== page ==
Architexture Series: evidence-based, bespoke architectually linked compositions.

The Architexture Series Music

The Architexture Series of works makes use of the sonic profile of buildings as an evidence base for musical composition.

Detailed links between the musical score and the unique spatial and acoustic characteristics of the performance site are embedded within these compositions. Modelling the acoustic in this way during the musical composition process can help achieve a closer bond between the notes on the page and the sound perceived by listeners. The purpose of this project is to blur the lines between space, live-art and performance by allowing the situated built environment to become an essential part of a living and evolving musical construction process.

Traditionally, composers for centuries have anticipated how spaces are appropriate for the music they write, and acoustic music generally reflects the constraints of performance acoustics it was intended for. In the Architexture Series the resonant sounds created by buildings in response to the perfromance are not left to chance. Instead, the whole system of performers, space, and the musical score is treated as a sound-making environment which can be designed for. This work builds on traditional ideas of writing music for a particular space and re-thinks some of the inherent relationships involved. It attempts to use the space itself as a live sonic performer within an ensemble - an active contributor to an unfolding composition - rather than as a static ‘effect’. Through designing structured ways to provoke reverberation, to blur certain harmonies and not others, to respond to particular spatial locations and not others, opens up new compositional possibilities. This is only possible through detailed acoustical analysis and a composition process which makes use of this information as an evidence-base for sculpting lines and harmonies.

The Architexture Series presently comprises three explorations into this area through addressing the layering of past and present within a heritage building (The Guildhall, York), a large-scale openair public Augmented Reality Presentation (European researcher’s night), and a spatially recorded piece of audio under controlled studio conditions.New relationships between the audience, the performance site and performers emerge from these bespoke pieces of music for voices. Architexture I and Architexture 2 both draw on a combination of Renaissance influenced musical craft and spatial data provided through contemporary digital techniques.

Images: Ian Martindale

Sites, resonances, and history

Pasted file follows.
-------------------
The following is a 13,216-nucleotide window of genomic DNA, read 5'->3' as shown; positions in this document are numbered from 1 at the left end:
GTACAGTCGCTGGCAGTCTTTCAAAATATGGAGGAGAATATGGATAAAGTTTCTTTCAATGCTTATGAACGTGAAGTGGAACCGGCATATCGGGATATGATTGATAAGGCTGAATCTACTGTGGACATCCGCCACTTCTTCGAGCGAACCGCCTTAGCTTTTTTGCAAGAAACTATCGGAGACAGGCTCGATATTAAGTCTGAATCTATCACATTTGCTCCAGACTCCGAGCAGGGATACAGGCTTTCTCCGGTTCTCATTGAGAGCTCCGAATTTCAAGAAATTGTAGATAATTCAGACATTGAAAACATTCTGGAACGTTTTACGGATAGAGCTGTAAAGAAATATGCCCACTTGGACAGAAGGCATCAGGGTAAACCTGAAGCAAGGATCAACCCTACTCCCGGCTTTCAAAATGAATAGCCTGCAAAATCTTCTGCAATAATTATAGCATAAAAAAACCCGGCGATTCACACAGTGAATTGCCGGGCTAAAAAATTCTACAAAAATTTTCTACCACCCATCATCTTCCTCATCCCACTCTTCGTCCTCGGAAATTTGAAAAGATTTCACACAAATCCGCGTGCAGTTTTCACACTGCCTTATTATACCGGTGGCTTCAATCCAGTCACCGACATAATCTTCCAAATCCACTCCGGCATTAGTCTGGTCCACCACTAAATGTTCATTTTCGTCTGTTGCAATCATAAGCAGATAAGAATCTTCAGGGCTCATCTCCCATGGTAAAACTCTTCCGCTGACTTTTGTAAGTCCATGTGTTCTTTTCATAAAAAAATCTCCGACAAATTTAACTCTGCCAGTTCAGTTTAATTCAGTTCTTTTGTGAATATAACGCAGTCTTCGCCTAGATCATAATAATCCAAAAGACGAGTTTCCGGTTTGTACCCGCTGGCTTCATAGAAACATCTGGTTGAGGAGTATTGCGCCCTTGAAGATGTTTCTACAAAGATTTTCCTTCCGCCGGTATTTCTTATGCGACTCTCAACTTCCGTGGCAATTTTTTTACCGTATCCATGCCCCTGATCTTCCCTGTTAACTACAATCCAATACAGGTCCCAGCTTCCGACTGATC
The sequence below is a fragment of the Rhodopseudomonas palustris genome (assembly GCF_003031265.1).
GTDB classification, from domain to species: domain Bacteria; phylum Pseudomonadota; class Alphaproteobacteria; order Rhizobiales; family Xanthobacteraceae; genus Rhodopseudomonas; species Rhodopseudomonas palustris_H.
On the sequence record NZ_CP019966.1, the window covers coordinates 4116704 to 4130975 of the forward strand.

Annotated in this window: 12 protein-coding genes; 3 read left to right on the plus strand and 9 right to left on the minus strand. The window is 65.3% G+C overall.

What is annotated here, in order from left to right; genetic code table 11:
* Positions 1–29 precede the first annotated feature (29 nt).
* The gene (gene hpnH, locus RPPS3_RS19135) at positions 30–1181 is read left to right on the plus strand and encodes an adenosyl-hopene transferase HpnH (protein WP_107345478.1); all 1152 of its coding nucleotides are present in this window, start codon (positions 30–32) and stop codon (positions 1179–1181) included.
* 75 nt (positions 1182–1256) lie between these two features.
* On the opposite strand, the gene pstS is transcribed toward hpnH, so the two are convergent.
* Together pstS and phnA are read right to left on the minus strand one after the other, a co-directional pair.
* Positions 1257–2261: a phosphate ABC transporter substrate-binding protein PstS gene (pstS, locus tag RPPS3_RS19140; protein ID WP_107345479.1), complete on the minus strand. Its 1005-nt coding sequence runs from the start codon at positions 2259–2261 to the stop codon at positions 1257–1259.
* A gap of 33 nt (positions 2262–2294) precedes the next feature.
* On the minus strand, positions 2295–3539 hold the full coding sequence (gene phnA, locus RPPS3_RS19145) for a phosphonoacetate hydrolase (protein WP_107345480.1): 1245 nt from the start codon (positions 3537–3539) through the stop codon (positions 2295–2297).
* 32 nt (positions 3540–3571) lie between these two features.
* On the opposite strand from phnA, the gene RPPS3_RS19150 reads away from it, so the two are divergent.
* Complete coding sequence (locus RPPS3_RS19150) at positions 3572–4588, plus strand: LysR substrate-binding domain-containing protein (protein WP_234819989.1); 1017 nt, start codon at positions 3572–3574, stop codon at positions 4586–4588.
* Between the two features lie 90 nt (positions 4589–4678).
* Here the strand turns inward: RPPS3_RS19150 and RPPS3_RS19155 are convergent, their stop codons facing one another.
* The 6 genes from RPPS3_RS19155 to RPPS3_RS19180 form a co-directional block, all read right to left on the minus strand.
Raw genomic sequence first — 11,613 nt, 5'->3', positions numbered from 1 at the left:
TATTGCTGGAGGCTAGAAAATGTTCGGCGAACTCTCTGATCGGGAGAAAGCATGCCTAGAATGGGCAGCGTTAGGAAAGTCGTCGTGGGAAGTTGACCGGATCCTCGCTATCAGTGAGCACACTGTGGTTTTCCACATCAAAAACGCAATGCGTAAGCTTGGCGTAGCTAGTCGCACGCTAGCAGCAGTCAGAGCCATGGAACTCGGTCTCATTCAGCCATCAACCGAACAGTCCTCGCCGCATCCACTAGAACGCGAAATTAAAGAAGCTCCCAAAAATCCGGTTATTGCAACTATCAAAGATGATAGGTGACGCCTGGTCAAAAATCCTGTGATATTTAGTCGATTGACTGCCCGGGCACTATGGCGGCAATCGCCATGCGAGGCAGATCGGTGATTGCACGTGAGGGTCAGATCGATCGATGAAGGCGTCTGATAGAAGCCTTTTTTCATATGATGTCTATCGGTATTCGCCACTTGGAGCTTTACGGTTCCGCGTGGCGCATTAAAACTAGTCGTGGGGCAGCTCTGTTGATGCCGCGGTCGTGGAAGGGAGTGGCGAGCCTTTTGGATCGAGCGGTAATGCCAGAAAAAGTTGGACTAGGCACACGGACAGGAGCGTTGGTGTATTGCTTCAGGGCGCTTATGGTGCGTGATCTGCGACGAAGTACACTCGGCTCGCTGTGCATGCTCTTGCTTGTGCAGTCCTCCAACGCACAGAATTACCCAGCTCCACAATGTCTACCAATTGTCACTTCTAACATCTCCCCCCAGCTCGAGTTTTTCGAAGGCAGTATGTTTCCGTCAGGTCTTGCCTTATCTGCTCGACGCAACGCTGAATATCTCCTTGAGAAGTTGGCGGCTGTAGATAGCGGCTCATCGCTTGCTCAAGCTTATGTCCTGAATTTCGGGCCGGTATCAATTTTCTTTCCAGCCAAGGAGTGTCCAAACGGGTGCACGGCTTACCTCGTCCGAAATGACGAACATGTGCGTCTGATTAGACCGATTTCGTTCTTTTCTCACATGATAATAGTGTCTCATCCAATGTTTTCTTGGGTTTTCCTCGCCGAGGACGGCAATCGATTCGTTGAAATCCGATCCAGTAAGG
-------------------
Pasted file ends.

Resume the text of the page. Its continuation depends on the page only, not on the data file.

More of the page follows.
Reverberation has always been attractive to me as a composer: the joy of hearing performances where buildings make a unique contribution to the event is a thrilling experience. However, I started to wonder about how composers might further design the effects the building was producing alongside designing the musical score itself. Setting aside famous examples such as Gabrielli, many composers tend to think about the acoustic in every aspect of the music they make, looking for clarity of presentation or whether certain textures will simply ‘work’ in a space. The environment has an imprint on the types and styles of music what we create. I wanted to take this idea a little further, and explore how the sounds of the performance site could be generated and manipulated by the ensemble: building an ensemble as a unified system, extending and challenging the concept of performance ‘for’ a space. Alvin Lucier’s piece, I am sitting in a room plays back a room’s particular resonance into itself, converting the resonance to a sound source in its own right. There are no other sound sources in Lucier’s piece, nor are there any performers. I wanted to harness this now familiar relationship (the idea of ‘room tone’, as filmmakers would put it) and take it to a new level: what happens when that resonance itself is manipulated by the performance. To do this required knowing about the detailed acoustic response of venues in advance of composing, and the construction of a computer modelling system so that the notated results of the musical composition could be visualised as harmony with a detailed reverberation profile of the building factored in. My method for doing this is discussed in a research chapter in this publication. With these tools, when it came to putting notes on the page I could understand the effects and contribution the building would make to the totality of the sounding experience the audience would be immersed within.